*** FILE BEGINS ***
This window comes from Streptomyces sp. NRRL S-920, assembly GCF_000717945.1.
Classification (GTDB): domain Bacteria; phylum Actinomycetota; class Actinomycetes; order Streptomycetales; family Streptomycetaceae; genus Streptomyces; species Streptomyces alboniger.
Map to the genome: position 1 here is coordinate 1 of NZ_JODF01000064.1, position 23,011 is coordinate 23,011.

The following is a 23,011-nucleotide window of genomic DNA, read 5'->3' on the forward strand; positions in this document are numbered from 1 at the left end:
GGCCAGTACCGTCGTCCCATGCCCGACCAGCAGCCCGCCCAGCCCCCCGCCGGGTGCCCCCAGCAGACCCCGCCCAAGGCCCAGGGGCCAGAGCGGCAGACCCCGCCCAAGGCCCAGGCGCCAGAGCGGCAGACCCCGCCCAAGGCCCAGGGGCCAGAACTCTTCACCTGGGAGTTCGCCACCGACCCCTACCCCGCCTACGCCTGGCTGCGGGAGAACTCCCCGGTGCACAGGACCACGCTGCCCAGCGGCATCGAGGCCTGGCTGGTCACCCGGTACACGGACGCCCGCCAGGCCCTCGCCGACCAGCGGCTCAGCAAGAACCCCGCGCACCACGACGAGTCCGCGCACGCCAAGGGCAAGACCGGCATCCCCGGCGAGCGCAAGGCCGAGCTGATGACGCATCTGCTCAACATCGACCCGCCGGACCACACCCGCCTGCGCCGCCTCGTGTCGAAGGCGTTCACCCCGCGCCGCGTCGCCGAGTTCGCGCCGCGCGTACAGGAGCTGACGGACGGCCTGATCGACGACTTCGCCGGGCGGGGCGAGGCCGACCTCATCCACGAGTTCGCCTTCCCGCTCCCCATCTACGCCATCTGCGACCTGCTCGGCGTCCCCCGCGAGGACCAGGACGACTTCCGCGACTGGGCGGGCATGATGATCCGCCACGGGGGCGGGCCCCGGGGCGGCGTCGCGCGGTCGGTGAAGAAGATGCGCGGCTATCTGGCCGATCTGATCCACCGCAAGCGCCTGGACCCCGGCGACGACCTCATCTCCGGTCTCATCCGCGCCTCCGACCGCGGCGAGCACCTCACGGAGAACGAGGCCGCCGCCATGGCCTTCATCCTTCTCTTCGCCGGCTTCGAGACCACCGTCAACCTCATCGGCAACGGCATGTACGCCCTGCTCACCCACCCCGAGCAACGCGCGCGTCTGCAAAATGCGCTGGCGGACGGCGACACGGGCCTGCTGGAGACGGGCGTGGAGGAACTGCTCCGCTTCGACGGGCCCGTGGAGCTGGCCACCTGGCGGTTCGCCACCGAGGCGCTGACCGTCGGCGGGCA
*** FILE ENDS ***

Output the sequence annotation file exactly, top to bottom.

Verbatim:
This window comes from Streptomyces sp. NRRL S-920, assembly GCF_000717945.1.
Classification (GTDB): domain Bacteria; phylum Actinomycetota; class Actinomycetes; order Streptomycetales; family Streptomycetaceae; genus Streptomyces; species Streptomyces alboniger.
Map to the genome: position 1 here is coordinate 1 of NZ_JODF01000064.1, position 23,011 is coordinate 23,011.

The following is a 23,011-nucleotide window of genomic DNA, read 5'->3' on the forward strand; positions in this document are numbered from 1 at the left end:
GGCCAGTACCGTCGTCCCATGCCCGACCAGCAGCCCGCCCAGCCCCCCGCCGGGTGCCCCCAGCAGACCCCGCCCAAGGCCCAGGGGCCAGAGCGGCAGACCCCGCCCAAGGCCCAGGCGCCAGAGCGGCAGACCCCGCCCAAGGCCCAGGGGCCAGAACTCTTCACCTGGGAGTTCGCCACCGACCCCTACCCCGCCTACGCCTGGCTGCGGGAGAACTCCCCGGTGCACAGGACCACGCTGCCCAGCGGCATCGAGGCCTGGCTGGTCACCCGGTACACGGACGCCCGCCAGGCCCTCGCCGACCAGCGGCTCAGCAAGAACCCCGCGCACCACGACGAGTCCGCGCACGCCAAGGGCAAGACCGGCATCCCCGGCGAGCGCAAGGCCGAGCTGATGACGCATCTGCTCAACATCGACCCGCCGGACCACACCCGCCTGCGCCGCCTCGTGTCGAAGGCGTTCACCCCGCGCCGCGTCGCCGAGTTCGCGCCGCGCGTACAGGAGCTGACGGACGGCCTGATCGACGACTTCGCCGGGCGGGGCGAGGCCGACCTCATCCACGAGTTCGCCTTCCCGCTCCCCATCTACGCCATCTGCGACCTGCTCGGCGTCCCCCGCGAGGACCAGGACGACTTCCGCGACTGGGCGGGCATGATGATCCGCCACGGGGGCGGGCCCCGGGGCGGCGTCGCGCGGTCGGTGAAGAAGATGCGCGGCTATCTGGCCGATCTGATCCACCGCAAGCGCCTGGACCCCGGCGACGACCTCATCTCCGGTCTCATCCGCGCCTCCGACCGCGGCGAGCACCTCACGGAGAACGAGGCCGCCGCCATGGCCTTCATCCTTCTCTTCGCCGGCTTCGAGACCACCGTCAACCTCATCGGCAACGGCATGTACGCCCTGCTCACCCACCCCGAGCAACGCGCGCGTCTGCAAAATGCGCTGGCGGACGGCGACACGGGCCTGCTGGAGACGGGCGTGGAGGAACTGCTCCGCTTCGACGGGCCCGTGGAGCTGGCCACCTGGCGGTTCGCCACCGAGGCGCTGACCGTCGGCGGGCA